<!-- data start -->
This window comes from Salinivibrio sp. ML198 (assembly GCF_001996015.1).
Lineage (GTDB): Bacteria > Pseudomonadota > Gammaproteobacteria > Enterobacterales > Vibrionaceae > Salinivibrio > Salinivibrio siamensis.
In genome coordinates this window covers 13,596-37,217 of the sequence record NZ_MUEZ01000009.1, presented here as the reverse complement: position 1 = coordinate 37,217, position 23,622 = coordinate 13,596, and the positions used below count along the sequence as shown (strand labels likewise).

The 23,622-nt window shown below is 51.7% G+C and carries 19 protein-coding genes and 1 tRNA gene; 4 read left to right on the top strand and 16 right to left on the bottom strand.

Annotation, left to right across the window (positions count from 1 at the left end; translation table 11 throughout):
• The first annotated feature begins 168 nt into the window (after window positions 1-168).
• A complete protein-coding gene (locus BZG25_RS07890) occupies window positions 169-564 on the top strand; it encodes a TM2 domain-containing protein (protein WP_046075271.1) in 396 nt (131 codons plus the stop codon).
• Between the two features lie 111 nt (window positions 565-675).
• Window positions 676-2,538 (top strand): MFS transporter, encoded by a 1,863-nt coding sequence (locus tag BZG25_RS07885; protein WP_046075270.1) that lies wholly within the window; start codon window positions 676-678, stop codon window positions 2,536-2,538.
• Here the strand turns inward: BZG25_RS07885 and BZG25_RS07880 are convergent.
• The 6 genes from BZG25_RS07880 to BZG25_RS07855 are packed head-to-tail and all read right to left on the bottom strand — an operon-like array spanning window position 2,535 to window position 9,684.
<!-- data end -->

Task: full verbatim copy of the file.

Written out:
This window comes from Salinivibrio sp. ML198 (assembly GCF_001996015.1).
Lineage (GTDB): Bacteria > Pseudomonadota > Gammaproteobacteria > Enterobacterales > Vibrionaceae > Salinivibrio > Salinivibrio siamensis.
In genome coordinates this window covers 13,596-37,217 of the sequence record NZ_MUEZ01000009.1, presented here as the reverse complement: position 1 = coordinate 37,217, position 23,622 = coordinate 13,596, and the positions used below count along the sequence as shown (strand labels likewise).

The 23,622-nt window shown below is 51.7% G+C and carries 19 protein-coding genes and 1 tRNA gene; 4 read left to right on the top strand and 16 right to left on the bottom strand.

Annotation, left to right across the window (positions count from 1 at the left end; translation table 11 throughout):
• The first annotated feature begins 168 nt into the window (after window positions 1-168).
• A complete protein-coding gene (locus BZG25_RS07890) occupies window positions 169-564 on the top strand; it encodes a TM2 domain-containing protein (protein WP_046075271.1) in 396 nt (131 codons plus the stop codon).
• Between the two features lie 111 nt (window positions 565-675).
• Window positions 676-2,538 (top strand): MFS transporter, encoded by a 1,863-nt coding sequence (locus tag BZG25_RS07885; protein WP_046075270.1) that lies wholly within the window; start codon window positions 676-678, stop codon window positions 2,536-2,538.
• Here the strand turns inward: BZG25_RS07885 and BZG25_RS07880 are convergent.
• The 6 genes from BZG25_RS07880 to BZG25_RS07855 are packed head-to-tail and all read right to left on the bottom strand — an operon-like array spanning window position 2,535 to window position 9,684.